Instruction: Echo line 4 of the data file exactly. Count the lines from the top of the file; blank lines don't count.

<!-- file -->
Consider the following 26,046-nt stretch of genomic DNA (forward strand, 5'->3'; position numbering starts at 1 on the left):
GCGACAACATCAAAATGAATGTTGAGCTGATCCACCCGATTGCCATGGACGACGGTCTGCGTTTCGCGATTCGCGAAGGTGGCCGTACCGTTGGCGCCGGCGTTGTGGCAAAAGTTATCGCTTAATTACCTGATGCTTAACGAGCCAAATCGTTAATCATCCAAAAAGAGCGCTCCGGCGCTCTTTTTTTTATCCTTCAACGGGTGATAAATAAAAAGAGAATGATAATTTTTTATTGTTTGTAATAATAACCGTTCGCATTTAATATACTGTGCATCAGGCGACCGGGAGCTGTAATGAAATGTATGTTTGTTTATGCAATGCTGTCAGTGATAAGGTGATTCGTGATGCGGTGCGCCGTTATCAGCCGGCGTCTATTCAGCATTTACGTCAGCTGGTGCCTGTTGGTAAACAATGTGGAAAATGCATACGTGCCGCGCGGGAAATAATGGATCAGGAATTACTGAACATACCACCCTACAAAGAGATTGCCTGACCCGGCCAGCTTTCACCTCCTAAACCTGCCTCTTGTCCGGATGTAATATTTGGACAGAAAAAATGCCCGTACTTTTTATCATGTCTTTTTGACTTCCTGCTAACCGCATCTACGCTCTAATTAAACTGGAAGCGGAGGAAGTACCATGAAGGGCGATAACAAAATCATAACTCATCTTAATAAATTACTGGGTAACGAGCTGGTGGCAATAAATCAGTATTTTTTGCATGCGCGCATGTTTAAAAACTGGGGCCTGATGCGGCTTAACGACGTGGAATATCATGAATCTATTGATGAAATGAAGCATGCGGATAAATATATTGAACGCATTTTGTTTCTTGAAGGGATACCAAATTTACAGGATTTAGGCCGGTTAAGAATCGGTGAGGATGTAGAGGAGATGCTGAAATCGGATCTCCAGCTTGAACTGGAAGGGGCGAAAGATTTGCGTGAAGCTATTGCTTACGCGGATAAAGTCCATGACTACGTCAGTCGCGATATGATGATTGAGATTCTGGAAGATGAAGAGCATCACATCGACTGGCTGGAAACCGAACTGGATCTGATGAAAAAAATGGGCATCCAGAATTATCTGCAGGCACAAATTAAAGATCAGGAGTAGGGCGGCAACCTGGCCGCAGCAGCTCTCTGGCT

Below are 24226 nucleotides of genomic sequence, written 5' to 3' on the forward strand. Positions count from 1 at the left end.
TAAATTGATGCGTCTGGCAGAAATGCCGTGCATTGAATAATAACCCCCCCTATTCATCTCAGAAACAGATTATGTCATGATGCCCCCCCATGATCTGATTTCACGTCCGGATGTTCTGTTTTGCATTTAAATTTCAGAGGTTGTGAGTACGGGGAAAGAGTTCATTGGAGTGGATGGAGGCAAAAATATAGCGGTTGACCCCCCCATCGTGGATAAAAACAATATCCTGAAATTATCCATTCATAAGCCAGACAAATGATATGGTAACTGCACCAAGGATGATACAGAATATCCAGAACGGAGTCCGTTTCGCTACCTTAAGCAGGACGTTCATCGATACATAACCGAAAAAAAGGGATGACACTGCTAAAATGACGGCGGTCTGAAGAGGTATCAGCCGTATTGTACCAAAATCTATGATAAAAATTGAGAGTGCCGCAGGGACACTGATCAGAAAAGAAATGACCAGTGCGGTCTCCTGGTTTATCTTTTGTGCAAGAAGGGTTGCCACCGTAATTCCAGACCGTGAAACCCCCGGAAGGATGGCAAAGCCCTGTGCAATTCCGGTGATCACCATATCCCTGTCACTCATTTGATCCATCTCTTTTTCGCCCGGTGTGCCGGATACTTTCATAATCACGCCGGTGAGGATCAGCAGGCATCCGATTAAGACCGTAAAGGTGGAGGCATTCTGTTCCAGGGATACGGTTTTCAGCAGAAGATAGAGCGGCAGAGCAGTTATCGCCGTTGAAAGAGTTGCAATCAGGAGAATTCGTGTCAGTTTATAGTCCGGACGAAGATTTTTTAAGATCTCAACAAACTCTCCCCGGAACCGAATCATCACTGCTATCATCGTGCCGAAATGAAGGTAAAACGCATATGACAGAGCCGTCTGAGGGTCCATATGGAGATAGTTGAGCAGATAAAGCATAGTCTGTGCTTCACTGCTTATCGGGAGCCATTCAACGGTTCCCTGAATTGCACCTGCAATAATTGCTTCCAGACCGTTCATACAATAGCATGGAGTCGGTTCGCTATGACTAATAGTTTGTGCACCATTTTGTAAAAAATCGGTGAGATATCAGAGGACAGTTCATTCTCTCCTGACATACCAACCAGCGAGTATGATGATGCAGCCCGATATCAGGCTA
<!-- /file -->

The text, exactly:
TAAATTGATGCGTCTGGCAGAAATGCCGTGCATTGAATAATAACCCCCCCTATTCATCTCAGAAACAGATTATGTCATGATGCCCCCCCATGATCTGATTTCACGTCCGGATGTTCTGTTTTGCATTTAAATTTCAGAGGTTGTGAGTACGGGGAAAGAGTTCATTGGAGTGGATGGAGGCAAAAATATAGCGGTTGACCCCCCCATCGTGGATAAAAACAATATCCTGAAATTATCCATTCATAAGCCAGACAAATGATATGGTAACTGCACCAAGGATGATACAGAATATCCAGAACGGAGTCCGTTTCGCTACCTTAAGCAGGACGTTCATCGATACATAACCGAAAAAAAGGGATGACACTGCTAAAATGACGGCGGTCTGAAGAGGTATCAGCCGTATTGTACCAAAATCTATGATAAAAATTGAGAGTGCCGCAGGGACACTGATCAGAAAAGAAATGACCAGTGCGGTCTCCTGGTTTATCTTTTGTGCAAGAAGGGTTGCCACCGTAATTCCAGACCGTGAAACCCCCGGAAGGATGGCAAAGCCCTGTGCAATTCCGGTGATCACCATATCCCTGTCACTCATTTGATCCATCTCTTTTTCGCCCGGTGTGCCGGATACTTTCATAATCACGCCGGTGAGGATCAGCAGGCATCCGATTAAGACCGTAAAGGTGGAGGCATTCTGTTCCAGGGATACGGTTTTCAGCAGAAGATAGAGCGGCAGAGCAGTTATCGCCGTTGAAAGAGTTGCAATCAGGAGAATTCGTGTCAGTTTATAGTCCGGACGAAGATTTTTTAAGATCTCAACAAACTCTCCCCGGAACCGAATCATCACTGCTATCATCGTGCCGAAATGAAGGTAAAACGCATATGACAGAGCCGTCTGAGGGTCCATATGGAGATAGTTGAGCAGATAAAGCATAGTCTGTGCTTCACTGCTTATCGGGAGCCATTCAACGGTTCCCTGAATTGCACCTGCAATAATTGCTTCCAGACCGTTCATACAATAGCATGGAGTCGGTTCGCTATGACTAATAGTTTGTGCACCATTTTGTAAAAAATCGGTGAGATATCAGAGGACAGTTCATTCTCTCCTGACATACCAACCAGCGAGTATGATGATGCAGCCCGATATCAGGCTA